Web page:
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Leading Tory warns "much further to go" on removing buy to let tax breaks

As the Conservative Party conference continues, a leading Tory has warned that "there is much further to go" on removing buy to let tax advantages.

Damian Green, a former government minister in the Conservative-LibDem coalition, says in a Daily Telegraph article previewing the conference that a truly radical Tory government should champion two things - technology and transparency.

On transparency, Green says the creation of comparison websites has made it harder for "pernicious oligarchies" of large private companies to over-charge consumers; he wants the same to happen to utilities and telecommunications.

Then he moves on to buy to let by stating: "As well as energy prices and broadband access, there is a huge discontent about housing provision."

He goes on: "We need to reclaim the mantle of the party of home ownership and to do that we no only [need] to build more houses but ensure they are available for people to buy. Too many new houses and flats are immediately snapped up by buy to let landlords and never become available for first time buyers.

Then he makes a reference to the announcement in the July Budget by Chancellor George Osborne that mortgage interest and wear and tear tax breaks for landlords would be restricted.

Green writes: "I am delighted that we have taken the first steps towards removing the tax advantages for buy to let but I suspect there is much further to go (and therefore more political courage required.)"

The former minister's remarks are likely to reignite the debate over the future of buy to let under a government which, in the eyes of many, had appeared more pro-landlord and pro-investor than the Labour alternative during the spring election campaign.

The Chancellor's Budget announcements have prompted an online petition against his proposed tax changes, which has so far secured over 32,000 signatures, and a 'Saynotogeorge' website has been set up outlining the effects of the tax breaks on consumers, tenants and the property industry.

  • Simon shinerock

    Deluded and out of office. Using the word transparency is farcical, the real motivation behind hobbling landlords is entirely opaque. Big institutions are being bribed to build rental rabbit hutches for the masses. Another reckless ill informed attempt at social engineering by a clever but misguided Chancellor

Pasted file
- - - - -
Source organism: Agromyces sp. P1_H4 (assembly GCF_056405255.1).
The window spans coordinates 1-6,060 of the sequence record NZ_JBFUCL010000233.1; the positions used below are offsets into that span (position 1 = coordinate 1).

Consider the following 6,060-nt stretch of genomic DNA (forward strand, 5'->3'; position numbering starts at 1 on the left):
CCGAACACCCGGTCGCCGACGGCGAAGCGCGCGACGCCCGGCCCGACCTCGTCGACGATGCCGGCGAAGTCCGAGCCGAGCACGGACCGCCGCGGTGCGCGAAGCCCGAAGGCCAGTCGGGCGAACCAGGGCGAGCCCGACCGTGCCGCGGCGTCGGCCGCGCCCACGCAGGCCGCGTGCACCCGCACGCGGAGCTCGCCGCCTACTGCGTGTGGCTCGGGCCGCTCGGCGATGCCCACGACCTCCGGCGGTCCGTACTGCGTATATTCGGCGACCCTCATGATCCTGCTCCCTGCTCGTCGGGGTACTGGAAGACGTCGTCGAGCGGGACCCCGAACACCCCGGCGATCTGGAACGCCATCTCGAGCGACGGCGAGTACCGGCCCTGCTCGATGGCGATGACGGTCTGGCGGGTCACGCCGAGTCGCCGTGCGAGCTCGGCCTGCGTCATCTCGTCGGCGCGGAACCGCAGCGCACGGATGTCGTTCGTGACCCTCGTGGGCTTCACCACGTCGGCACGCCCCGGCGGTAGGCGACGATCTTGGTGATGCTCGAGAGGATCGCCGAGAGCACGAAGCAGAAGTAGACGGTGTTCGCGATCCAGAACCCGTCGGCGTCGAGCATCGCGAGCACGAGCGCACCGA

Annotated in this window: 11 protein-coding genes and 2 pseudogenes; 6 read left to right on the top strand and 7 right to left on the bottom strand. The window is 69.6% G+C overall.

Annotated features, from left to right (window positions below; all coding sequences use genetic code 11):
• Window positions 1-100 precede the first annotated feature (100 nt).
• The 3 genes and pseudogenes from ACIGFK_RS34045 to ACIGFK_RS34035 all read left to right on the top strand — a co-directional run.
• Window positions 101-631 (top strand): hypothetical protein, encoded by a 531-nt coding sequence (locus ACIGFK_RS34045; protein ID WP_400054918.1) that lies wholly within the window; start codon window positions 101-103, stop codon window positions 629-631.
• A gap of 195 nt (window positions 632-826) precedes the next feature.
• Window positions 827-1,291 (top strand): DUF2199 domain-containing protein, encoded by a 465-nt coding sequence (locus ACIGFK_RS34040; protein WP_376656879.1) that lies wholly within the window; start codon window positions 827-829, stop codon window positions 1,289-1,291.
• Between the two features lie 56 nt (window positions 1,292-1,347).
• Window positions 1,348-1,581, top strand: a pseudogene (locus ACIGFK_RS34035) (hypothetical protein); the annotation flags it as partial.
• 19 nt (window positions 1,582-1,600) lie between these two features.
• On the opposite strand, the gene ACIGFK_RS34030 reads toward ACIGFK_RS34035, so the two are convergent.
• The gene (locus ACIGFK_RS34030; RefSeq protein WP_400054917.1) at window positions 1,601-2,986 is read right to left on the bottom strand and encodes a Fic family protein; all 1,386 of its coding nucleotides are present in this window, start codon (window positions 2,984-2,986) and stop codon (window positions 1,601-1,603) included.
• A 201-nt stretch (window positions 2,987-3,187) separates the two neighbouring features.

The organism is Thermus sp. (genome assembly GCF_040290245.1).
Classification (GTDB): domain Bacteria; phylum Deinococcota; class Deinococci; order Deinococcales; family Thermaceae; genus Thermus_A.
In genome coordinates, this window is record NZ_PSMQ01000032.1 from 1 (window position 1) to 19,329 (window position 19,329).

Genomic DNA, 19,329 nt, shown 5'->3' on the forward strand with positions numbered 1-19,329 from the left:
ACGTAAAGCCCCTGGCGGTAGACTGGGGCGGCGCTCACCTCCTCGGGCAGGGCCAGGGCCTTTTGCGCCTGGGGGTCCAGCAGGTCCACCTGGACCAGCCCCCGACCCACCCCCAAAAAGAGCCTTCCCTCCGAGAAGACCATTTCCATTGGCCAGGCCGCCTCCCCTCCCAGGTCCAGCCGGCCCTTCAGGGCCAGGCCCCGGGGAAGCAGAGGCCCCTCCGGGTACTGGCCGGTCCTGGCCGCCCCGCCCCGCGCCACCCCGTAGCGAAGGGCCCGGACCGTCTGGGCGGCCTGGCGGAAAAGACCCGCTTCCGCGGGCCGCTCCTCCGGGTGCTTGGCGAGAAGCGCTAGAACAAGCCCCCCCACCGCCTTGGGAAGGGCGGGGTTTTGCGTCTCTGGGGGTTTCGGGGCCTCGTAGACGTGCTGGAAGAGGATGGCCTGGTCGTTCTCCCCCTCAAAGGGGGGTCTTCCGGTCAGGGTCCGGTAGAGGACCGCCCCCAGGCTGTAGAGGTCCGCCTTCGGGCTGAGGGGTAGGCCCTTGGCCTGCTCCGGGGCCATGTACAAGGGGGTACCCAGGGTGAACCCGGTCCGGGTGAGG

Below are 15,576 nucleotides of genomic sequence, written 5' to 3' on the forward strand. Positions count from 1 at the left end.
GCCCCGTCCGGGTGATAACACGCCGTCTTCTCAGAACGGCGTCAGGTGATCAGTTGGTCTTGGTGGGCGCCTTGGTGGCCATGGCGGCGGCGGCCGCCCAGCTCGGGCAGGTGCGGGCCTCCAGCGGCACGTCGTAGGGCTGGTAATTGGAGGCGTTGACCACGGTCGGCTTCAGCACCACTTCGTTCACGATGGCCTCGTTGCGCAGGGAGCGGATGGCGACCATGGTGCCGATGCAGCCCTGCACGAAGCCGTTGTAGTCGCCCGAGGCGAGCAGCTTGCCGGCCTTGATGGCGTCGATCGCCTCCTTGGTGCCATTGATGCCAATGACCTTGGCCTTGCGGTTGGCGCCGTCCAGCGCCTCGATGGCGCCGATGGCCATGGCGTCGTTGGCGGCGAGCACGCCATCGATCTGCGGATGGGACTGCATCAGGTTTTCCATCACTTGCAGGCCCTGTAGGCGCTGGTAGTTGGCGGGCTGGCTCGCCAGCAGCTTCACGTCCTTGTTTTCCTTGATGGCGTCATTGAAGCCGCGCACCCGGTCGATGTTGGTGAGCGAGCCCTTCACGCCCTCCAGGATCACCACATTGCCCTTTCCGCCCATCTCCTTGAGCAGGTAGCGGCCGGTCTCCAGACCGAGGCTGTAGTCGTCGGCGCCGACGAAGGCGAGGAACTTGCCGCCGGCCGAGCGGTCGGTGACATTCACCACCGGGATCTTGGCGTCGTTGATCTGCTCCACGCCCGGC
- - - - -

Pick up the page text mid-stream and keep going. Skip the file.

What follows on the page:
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    Tories attacking pensions !! Thought they were the party of people helping themselves.

    Mark Hulbert

    Rather than the slightly unfortunate phrase "helping themselves", Peter means we thought the Conservative party were the party who would support individual property investors who have stepped up to the plate to become responsible landlords, and to make themselves and their families self-supporting, all encouraged (and rightly so) by successive governments. It is amazing to see this government now pulling the rug out from under those landlords' feet, and subjecting the private rental sector to the severe damage that will result. These budget changes should be scrapped or, at the very least, made non-retrospective.

     
  • Richard White

    Step 1: Open up pension funds so people (misguidedly) draw out their retirement cash and buy a property with it because they wrongly think property is the only 'safe' investment. Tax them on taking out the money, tax them when they buy the property, tax them on the income forever. Then change the tax rules, so that they'll get taxed much, much more aggressively from 2018 and make it just far enough away that people put it to the back of their minds.

    Step 2: Pour it into the unquenchable black hole that is the social security budget.

    Is this cynical raping of the middle classes anything other than socialism in disguise?

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